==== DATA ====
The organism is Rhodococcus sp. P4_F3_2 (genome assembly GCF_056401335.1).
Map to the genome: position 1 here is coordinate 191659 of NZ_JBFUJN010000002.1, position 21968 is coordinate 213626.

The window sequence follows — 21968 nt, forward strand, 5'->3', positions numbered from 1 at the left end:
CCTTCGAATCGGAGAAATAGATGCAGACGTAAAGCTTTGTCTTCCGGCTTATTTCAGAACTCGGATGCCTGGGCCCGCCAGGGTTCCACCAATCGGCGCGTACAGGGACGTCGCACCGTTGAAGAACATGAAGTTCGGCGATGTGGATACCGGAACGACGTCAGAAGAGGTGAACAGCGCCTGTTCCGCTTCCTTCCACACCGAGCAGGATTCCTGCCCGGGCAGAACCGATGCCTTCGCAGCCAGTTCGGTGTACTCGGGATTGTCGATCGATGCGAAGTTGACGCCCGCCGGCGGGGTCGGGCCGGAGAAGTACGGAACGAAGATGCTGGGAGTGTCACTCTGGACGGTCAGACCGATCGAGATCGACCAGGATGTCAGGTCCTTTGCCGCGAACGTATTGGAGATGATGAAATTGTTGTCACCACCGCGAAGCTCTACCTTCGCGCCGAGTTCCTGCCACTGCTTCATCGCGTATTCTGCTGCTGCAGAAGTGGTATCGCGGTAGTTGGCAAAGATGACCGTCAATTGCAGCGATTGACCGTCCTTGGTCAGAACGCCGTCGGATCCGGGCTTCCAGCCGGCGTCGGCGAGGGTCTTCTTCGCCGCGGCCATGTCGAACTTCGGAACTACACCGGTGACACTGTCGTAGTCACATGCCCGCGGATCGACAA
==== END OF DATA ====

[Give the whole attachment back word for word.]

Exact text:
The organism is Rhodococcus sp. P4_F3_2 (genome assembly GCF_056401335.1).
Map to the genome: position 1 here is coordinate 191659 of NZ_JBFUJN010000002.1, position 21968 is coordinate 213626.

The window sequence follows — 21968 nt, forward strand, 5'->3', positions numbered from 1 at the left end:
CCTTCGAATCGGAGAAATAGATGCAGACGTAAAGCTTTGTCTTCCGGCTTATTTCAGAACTCGGATGCCTGGGCCCGCCAGGGTTCCACCAATCGGCGCGTACAGGGACGTCGCACCGTTGAAGAACATGAAGTTCGGCGATGTGGATACCGGAACGACGTCAGAAGAGGTGAACAGCGCCTGTTCCGCTTCCTTCCACACCGAGCAGGATTCCTGCCCGGGCAGAACCGATGCCTTCGCAGCCAGTTCGGTGTACTCGGGATTGTCGATCGATGCGAAGTTGACGCCCGCCGGCGGGGTCGGGCCGGAGAAGTACGGAACGAAGATGCTGGGAGTGTCACTCTGGACGGTCAGACCGATCGAGATCGACCAGGATGTCAGGTCCTTTGCCGCGAACGTATTGGAGATGATGAAATTGTTGTCACCACCGCGAAGCTCTACCTTCGCGCCGAGTTCCTGCCACTGCTTCATCGCGTATTCTGCTGCTGCAGAAGTGGTATCGCGGTAGTTGGCAAAGATGACCGTCAATTGCAGCGATTGACCGTCCTTGGTCAGAACGCCGTCGGATCCGGGCTTCCAGCCGGCGTCGGCGAGGGTCTTCTTCGCCGCGGCCATGTCGAACTTCGGAACTACACCGGTGACACTGTCGTAGTCACATGCCCGCGGATCGACAA